WASHINGTON (AP) — After Amir Hekmati was launched from Iranian custody in a 2016 deal trumpeted as a diplomatic breakthrough, he was declared eligible for $20 million in compensation from a particular U.S. authorities fund.
However payday by no means arrived, leaving Hekmati to surprise why.
The reply has lastly arrived: Newly filed court docket paperwork reviewed by The Related Press reveal FBI suspicions that he traveled to Iran to promote categorised secrets and techniques — not, as he says, to go to his grandmother. Hekmati vigorously disputes the allegations, has by no means confronted legal expenses and is difficult a particular grasp’s conclusion that he lied about his go to to Iran and is subsequently not entitled to the cash.
The FBI investigation helps clarify the federal government’s refusal for greater than two years to pay Hekmati and muddies the narrative round a U.S. citizen, Marine and Iraq battle veteran whose launch was championed on the U.S. authorities’s highest ranges, together with by Joe Biden, then the vice chairman, and John Kerry, then the secretary of state. The paperwork supply radically conflicting accounts of Hekmati’s objective in visiting Iran and element the simmering, behind-the-scenes dispute over whether or not he’s entitled to entry a fund that compensates victims of worldwide terrorism.
Hekmati mentioned in a sworn assertion that allegations he sought to promote out to Iran are ridiculous and offensive. His attorneys say the federal government’s suspicions, detailed in FBI reviews and and letters from the fund’s particular grasp denying funds, are groundless and based mostly on rumour.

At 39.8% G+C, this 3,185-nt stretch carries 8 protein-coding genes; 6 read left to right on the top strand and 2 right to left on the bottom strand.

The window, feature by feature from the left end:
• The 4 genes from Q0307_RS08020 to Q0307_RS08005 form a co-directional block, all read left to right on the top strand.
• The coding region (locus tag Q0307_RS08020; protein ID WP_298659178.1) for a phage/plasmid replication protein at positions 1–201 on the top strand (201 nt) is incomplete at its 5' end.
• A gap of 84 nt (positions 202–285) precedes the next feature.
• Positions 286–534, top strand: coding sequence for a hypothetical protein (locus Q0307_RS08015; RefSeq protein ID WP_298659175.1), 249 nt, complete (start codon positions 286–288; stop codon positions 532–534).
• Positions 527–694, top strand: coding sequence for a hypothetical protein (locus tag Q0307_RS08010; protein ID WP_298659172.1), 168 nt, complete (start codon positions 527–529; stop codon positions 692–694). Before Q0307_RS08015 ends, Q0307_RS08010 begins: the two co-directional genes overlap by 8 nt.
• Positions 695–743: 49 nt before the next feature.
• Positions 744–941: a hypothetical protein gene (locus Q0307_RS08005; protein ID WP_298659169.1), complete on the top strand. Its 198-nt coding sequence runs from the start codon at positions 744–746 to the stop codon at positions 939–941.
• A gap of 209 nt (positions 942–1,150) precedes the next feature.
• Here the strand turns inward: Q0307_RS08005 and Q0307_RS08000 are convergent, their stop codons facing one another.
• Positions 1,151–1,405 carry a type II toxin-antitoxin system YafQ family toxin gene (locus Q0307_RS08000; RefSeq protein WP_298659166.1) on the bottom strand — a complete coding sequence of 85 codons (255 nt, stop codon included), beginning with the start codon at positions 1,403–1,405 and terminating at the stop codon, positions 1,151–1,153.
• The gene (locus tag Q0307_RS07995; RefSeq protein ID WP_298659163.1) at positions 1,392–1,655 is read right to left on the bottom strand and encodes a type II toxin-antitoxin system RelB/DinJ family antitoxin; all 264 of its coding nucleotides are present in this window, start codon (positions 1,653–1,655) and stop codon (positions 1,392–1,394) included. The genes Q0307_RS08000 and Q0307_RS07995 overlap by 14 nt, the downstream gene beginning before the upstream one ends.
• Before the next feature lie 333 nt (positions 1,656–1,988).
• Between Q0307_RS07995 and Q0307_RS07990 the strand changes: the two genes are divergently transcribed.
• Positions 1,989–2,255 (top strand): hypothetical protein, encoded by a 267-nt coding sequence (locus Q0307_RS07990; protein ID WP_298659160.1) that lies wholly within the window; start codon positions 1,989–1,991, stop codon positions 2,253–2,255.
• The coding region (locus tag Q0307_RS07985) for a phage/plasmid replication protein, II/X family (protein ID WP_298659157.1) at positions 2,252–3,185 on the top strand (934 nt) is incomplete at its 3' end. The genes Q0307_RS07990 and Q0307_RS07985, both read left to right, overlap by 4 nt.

“On this case, the U.S. authorities ought to put up or shut up,” mentioned Scott Gilbert, a lawyer for Hekmati. “If the federal government believes they’ve a case, indict Amir. Attempt Amir. However you, the U.S. authorities, will not do this as a result of you may’t do this. You do not have enough factual proof to do this.”
Gilbert declined to make Hemkati out there for an interview whereas Hekmati’s lawsuit in search of compensation is pending.
The FBI and Justice Division declined to remark, however particulars from the investigation emerge in lots of of pages of paperwork filed within the case.
The paperwork present the FBI opened an espionage investigation into Hekmati way back to 2011, the identical yr he was detained in Iran on suspicion he was spying for the CIA.
Hekmati, who was raised in Michigan and served as an infantryman and interpreter in Iraq earlier than being honorably discharged from the Marines in 2005, says he went to Iran to go to an ailing grandmother after a short, unsatisfying stint as a Protection Division contractor conducting intelligence evaluation in Afghanistan.